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The Ottomans re-established direct control over Tripolitania and Cyrenaica after 1835 by a mixture of conquest, punitive taxation, and the incorporation of local leaders into provincial government. Resistance centred on Jebel al-Ghar, in Misrata, among the Warfalla and Tarhuna tribes, and in Fezzan. Eventually it was crushed, but even then, direct Ottoman control was confined to the coast around Tripoli city and eastwards towards Misrata. The towns were factionalized, and the Ottomans tried to incorporate the leaders of the main families into their administration.
Ottoman control over the coast had two effects. It increased the penetration of capital into the interior, so that trade flourished and the foundations of a bureaucratic state were laid in Tripolitania;
There was local government in Tripoli and other towns. Formal primary and secondary education and the beginnings of a civilian legal system grew up, and a limited infrastructure developed. By the end of the 19th century Tripoli was a large town of about 30,000 people, and the rural population in its hinterland was becoming sedentary. The basis of a modern educated class emerged from the old elite families.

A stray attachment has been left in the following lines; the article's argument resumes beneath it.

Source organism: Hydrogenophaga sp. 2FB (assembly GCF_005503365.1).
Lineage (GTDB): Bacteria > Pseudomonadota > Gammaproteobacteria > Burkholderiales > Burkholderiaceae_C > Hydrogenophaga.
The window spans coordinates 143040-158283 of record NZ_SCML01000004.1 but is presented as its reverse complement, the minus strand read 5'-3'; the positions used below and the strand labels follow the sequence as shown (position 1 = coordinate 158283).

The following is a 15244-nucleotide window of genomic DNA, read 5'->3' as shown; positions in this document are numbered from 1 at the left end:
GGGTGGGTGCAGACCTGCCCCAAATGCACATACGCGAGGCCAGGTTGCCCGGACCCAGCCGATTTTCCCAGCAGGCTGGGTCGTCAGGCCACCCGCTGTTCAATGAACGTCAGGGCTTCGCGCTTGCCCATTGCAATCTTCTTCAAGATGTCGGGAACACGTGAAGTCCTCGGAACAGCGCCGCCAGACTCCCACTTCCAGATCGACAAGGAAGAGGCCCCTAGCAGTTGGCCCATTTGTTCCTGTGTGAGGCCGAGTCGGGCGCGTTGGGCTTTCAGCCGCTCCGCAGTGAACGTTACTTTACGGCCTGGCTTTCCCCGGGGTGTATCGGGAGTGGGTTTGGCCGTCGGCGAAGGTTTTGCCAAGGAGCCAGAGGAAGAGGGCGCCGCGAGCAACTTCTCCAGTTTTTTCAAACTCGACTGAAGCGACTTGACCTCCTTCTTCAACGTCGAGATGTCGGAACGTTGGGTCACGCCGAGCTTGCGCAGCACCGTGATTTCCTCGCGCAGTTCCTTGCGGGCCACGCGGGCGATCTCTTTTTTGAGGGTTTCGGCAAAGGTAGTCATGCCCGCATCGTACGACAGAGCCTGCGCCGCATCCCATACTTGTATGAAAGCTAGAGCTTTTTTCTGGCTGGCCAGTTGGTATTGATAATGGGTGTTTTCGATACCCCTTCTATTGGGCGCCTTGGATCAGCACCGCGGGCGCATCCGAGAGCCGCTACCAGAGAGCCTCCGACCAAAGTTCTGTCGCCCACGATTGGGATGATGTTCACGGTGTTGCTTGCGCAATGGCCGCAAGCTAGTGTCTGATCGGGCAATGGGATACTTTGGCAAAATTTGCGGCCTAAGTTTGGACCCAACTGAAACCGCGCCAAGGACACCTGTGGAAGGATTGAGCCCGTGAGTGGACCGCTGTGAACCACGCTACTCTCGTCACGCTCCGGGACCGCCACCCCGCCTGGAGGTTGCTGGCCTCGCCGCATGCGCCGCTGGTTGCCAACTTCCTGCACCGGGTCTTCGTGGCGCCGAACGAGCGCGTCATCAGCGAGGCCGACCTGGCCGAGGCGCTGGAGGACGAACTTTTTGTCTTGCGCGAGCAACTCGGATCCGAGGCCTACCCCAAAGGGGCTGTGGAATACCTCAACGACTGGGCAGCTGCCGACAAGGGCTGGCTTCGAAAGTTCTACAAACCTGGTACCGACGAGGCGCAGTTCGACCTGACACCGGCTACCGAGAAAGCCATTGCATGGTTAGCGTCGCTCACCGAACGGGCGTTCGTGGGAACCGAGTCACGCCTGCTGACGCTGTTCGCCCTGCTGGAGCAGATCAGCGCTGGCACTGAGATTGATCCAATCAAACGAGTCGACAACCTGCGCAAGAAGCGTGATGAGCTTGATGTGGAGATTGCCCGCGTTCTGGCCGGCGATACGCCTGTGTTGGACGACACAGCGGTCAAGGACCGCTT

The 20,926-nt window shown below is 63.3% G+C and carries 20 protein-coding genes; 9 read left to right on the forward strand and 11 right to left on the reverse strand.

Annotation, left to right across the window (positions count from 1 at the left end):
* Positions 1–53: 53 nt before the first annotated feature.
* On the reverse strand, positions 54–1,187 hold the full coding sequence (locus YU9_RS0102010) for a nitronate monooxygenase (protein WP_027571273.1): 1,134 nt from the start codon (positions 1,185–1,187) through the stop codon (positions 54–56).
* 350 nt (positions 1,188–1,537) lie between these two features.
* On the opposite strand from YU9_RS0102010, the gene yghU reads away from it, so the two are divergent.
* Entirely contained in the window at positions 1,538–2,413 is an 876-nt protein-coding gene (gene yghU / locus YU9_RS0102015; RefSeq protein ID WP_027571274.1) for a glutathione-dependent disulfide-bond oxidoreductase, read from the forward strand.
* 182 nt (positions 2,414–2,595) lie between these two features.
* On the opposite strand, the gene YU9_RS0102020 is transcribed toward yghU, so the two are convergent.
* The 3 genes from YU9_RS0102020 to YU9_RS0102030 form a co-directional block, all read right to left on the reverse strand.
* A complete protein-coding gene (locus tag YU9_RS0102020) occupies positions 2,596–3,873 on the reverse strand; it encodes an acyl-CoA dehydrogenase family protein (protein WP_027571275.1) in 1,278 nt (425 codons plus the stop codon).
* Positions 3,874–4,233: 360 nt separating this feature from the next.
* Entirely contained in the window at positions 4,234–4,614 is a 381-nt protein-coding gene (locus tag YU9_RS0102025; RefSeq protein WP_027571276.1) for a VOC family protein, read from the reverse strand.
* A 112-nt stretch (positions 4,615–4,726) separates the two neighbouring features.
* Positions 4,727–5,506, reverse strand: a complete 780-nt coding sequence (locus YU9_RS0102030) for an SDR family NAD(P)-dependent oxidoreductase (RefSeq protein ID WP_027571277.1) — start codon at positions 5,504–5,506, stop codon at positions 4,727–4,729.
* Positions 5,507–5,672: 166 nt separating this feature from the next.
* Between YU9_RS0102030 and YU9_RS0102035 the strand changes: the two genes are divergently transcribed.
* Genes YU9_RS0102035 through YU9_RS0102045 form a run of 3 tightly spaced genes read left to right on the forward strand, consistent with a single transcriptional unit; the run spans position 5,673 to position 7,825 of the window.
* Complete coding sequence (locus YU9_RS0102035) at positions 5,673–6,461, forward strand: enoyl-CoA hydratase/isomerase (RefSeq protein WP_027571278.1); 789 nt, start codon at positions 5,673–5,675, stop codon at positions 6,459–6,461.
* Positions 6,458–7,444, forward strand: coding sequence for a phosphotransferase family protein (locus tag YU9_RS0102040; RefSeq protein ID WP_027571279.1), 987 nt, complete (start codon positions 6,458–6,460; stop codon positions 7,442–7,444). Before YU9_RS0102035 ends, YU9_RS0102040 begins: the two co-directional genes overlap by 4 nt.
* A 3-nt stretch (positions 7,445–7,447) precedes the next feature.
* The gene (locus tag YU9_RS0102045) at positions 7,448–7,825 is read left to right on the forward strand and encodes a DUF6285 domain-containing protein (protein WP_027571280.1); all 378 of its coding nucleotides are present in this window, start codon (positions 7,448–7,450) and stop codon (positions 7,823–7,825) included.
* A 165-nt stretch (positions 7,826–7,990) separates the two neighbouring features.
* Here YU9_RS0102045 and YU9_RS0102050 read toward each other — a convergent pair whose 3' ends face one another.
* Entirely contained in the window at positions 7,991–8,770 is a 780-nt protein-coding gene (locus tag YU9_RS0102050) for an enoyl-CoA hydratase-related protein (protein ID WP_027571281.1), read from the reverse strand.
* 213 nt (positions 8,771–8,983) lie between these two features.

The Ottoman authorities had far less influence in Cyrenaica, which was effectively the fiefdom of a powerful Sufi brotherhood, the Senussi. It was founded by Sayyid Muhammad ibn Ali al-Senussi (1787-1859) in Mecca in 1837. He preached a middle path between the ecstatic and intuitive ways of Sufi mystics and the rationality of orthodox Sunni ulama (religious scholars), rejecting fanaticism and the use of stimulants and living on charity. He emphasized the benefits of hard work and that members must earn their living. The order became extremely wealthy by taking control of the caravan trade across the Sahara.
By 1843 the Grand Senussi moved his headquarters to Sidi Rafaa (which was renamed Bayda, after the zawiya al-bayda, its white monastery) in the Jabal al-Akhdar district in Cyrenaica, with the intention of promoting his teachings and bringing education and knowledge of Islam to rural areas. The austerity of his message matched the local tribes’ character. In 1855 he moved his base again, this time to Jaghbub, close to the Egyptian oasis of Siwa but still in present-day Libya.
The Senussi brotherhood was famous in Fez, Damascus, Constantinople, the Hejaz, and as far away as India. When the Grand Senussi died, in 1859, his son Muhammad al-Mahdi succeeded him. In Cyrenaica and the desert, the brotherhood was more powerful than the nominal governors of the Ottomans. These were remote areas, to which the brotherhood resorted in order to be far from Ottoman influence. In 1894 the Grand Senussi’s son, al-Mahdi, moved his base even further away, to Kufra, far to the south. The hundred or so local Senussi zawiyas (retreats) scattered across the desert and both its fringes, performed some of the functions that a centralized state might otherwise have provided. They offered mediation in disputes, assistance to the poor, encouragement of trade, and resistance to the encroaching armies of the Christian powers. When the French began their advance across the Sahara at the beginning of the 20th century, the Senussi organized a jihad to resist them.